CLEVELAND-- The FOX 8 I-Team is investigating delays that affected the family of a baby shot to death and police searching for a killer.
The I-Team reviewed a 911 call from the people in the car that took gunfire that killed precious little Avielle Wakefield. The victims had to wait a minute and a half to talk to a Cleveland ambulance dispatcher.
Shortly after the shooting, officers called for a police chopper to help search for a possible suspect. But, we’ve learned it took well over an hour to get a police helicopter over the scene.
As for the 911 call, a recording shows a county dispatcher answered, then transferred the call to the city. First, there was silence. Then, the county dispatcher got back on for a moment. Then, there was ringing. And finally, a city EMS dispatcher could be heard.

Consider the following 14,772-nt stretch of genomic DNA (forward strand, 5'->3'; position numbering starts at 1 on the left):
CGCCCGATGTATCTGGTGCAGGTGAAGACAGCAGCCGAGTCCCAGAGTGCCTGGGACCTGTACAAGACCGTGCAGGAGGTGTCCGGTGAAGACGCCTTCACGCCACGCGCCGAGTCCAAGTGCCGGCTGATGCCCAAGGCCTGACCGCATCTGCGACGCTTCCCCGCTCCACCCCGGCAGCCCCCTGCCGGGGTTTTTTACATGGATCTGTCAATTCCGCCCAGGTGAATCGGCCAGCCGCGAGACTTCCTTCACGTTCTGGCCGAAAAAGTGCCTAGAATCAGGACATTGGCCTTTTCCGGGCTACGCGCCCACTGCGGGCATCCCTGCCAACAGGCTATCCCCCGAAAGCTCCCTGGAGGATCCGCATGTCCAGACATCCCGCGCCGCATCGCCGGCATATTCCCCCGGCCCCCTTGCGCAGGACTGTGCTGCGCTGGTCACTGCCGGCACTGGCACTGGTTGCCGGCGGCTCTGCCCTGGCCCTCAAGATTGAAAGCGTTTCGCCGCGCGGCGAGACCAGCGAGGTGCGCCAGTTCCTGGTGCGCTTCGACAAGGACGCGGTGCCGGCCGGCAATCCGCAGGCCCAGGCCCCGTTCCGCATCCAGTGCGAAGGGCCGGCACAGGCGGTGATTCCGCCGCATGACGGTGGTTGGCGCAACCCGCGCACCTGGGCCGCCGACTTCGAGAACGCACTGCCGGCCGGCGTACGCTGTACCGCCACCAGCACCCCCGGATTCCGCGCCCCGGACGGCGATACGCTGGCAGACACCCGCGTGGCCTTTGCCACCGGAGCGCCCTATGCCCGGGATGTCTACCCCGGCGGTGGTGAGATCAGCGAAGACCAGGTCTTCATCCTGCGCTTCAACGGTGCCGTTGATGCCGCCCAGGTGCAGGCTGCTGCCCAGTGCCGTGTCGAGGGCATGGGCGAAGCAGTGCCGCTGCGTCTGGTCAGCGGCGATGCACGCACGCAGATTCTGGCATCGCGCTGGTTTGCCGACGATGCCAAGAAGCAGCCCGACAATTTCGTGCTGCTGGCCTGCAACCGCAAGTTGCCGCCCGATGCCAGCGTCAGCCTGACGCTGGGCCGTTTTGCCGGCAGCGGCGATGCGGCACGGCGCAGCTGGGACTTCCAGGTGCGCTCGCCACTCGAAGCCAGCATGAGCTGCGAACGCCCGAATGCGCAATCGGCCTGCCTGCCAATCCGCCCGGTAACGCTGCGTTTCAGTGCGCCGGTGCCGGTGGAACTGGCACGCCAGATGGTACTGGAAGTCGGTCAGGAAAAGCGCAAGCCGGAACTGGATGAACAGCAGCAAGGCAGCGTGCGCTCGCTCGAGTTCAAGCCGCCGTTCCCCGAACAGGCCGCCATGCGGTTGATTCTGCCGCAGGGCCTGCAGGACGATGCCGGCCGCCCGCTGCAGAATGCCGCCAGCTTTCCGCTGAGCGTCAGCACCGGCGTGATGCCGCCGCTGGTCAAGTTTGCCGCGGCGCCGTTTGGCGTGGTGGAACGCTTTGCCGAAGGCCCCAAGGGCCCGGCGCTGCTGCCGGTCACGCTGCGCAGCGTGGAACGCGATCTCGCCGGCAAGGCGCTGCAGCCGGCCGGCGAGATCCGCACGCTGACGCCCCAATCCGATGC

Regarding a helicopter, police first had to call in a crew from home.
The Cleveland Police Union President points out, the police choppers mostly fly now for special events, plus a few other hours here and there. Years ago, the choppers flew much more often. But budget problems over the years have led to cutbacks.
Steve Loomis says, “We don’t have an hour and a half to get the helicopter in the air and where it needs to be when we have an active shooter situation. And every minute that thing stays on the ground, it puts all of us at risk.”
Dan Williams, a spokesman for the mayor, responded, “If we’re asking 'do we have enough?' I would say we never have enough.” Williams says the city is beginning a review of all police operations, equipment and staffing as part of a reform plan with the feds.
Williams also says what happened with the 911 call would have to be reviewed since there could be multiple factors affecting how that was handled.